The world is made up of shapes of all kinds, from boxy cubes to perfect spheres and everything in between. Some shapes work best for certain applications; for example, only a few configurations will lead to a stable building.
The only effective way to raise the confidence level of a program significantly is to give a convincing proof of its correctness. But one should not first make the program and then prove its correctness, because then the requirement of providing the proof would only increase the poor programmer’s burden. On the contrary: the programmer should let correctness proof and program grow hand-in-hand. - “The Humble Programmer,” Edsger W. Dijkstra (1972)
AUSTIN (KXAN) - Thirteen startups and one big prize of $25,000. Thursday night, student entrepreneurs at UT Austin competed in a "Shark Tank" style pitch contest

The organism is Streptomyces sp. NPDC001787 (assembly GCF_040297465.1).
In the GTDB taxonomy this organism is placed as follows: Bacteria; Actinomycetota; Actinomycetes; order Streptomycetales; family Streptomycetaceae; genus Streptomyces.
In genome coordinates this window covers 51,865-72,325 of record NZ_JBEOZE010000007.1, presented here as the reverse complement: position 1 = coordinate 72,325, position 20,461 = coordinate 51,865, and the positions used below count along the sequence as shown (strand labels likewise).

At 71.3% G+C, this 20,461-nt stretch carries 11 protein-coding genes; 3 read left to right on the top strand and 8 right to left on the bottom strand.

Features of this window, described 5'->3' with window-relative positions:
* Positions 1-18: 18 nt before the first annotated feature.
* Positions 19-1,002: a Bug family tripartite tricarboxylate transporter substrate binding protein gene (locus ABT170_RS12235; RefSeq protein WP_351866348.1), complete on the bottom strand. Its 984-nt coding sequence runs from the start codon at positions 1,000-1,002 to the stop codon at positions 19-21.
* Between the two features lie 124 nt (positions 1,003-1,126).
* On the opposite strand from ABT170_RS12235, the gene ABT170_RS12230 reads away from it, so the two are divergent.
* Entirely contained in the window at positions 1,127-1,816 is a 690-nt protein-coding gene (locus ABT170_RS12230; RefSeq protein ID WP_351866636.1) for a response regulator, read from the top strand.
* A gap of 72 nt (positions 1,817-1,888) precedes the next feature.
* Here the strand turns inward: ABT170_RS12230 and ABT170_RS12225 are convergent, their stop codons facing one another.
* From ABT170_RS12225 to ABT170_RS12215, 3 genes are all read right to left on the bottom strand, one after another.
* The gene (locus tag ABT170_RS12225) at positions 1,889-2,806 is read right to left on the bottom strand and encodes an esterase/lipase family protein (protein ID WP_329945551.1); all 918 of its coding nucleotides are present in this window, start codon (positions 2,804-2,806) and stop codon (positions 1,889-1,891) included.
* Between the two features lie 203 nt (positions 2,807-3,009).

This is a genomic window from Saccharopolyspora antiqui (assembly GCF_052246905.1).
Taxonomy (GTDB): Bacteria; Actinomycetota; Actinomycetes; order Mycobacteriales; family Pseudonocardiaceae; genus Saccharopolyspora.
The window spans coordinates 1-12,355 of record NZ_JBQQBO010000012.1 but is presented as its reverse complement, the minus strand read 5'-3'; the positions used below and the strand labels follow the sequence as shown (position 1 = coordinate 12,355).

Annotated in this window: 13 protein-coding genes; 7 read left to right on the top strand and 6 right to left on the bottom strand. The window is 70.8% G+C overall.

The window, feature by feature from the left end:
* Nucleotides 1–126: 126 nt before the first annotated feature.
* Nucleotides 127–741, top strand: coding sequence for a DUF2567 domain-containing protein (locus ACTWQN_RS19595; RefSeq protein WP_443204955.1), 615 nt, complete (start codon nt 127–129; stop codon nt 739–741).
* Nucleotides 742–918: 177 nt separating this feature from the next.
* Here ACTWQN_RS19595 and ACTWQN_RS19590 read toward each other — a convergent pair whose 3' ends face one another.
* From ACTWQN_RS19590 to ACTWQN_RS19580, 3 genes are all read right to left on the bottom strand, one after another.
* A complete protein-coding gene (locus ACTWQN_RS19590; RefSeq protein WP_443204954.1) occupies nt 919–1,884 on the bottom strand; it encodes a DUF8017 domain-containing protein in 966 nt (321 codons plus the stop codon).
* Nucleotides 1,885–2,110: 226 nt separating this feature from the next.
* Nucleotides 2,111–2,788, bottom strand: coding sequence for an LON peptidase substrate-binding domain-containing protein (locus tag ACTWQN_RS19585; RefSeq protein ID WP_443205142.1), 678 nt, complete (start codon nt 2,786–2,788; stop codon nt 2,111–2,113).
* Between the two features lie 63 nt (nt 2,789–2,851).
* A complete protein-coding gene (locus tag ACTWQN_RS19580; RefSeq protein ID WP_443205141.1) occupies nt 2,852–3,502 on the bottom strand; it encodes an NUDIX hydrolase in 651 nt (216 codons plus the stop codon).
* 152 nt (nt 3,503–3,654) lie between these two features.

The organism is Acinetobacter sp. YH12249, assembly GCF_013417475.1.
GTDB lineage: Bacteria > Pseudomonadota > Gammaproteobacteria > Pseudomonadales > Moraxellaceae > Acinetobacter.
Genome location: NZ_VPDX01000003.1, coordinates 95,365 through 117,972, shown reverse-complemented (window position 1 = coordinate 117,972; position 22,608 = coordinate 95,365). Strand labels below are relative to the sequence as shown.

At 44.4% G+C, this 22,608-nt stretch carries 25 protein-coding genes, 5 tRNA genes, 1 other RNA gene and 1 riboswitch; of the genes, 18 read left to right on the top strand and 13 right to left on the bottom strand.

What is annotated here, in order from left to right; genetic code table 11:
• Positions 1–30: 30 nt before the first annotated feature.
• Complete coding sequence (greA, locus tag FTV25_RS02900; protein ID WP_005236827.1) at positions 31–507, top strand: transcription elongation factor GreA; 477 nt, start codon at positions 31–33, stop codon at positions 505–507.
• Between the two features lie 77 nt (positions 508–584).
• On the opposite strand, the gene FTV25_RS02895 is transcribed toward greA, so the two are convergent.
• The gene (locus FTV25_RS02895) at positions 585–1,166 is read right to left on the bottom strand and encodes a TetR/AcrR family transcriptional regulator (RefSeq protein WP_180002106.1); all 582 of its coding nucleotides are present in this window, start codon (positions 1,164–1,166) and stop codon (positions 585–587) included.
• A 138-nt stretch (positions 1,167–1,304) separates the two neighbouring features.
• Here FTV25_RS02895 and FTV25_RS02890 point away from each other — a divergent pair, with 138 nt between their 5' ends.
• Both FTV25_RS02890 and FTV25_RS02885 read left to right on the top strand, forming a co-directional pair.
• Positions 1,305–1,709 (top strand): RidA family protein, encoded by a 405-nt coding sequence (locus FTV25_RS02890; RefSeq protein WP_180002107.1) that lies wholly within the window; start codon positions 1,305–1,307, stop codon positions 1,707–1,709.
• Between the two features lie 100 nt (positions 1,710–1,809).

Undergraduate student Jacqueline Gibson is one of six recipients of the 2018 President’s Leadership Award, which is given annually by the Texas Exes.
Jacqueline and her fellow awardees represent some the most active participants on the Forty Acres and set the pace on campus.
According to the Alcalde, "These students are what one could conservatively call active participants—not simply for showing up, but for taking charge, too."
For students who are passionate about a specialized subfield of computer science, Texas Computer Science has made it easier for them to enhance their skills and set themselves apart by choosing a concentration.
The competition consisted of teams from 140 regions (approx. 420 students) trying to solve 11 problems in 5 hrs and 20 min. The first-place team, Moscow State University, solved 9 problems. UT solved 4 problems and tied with 42 other teams for 56th place.
Computers touch every part of our daily lives, from work to shopping to social media, and behind computer programs are human computer scientists making decisions. How do we make sure that these decisions don’t harm others?
Four UTCS professors—Vijay Chidambaram, Scott Niekum, Simon Peter, and Eric Price —have won the National Science Foundation (NSF) Faculty Early Career Development award for 2018.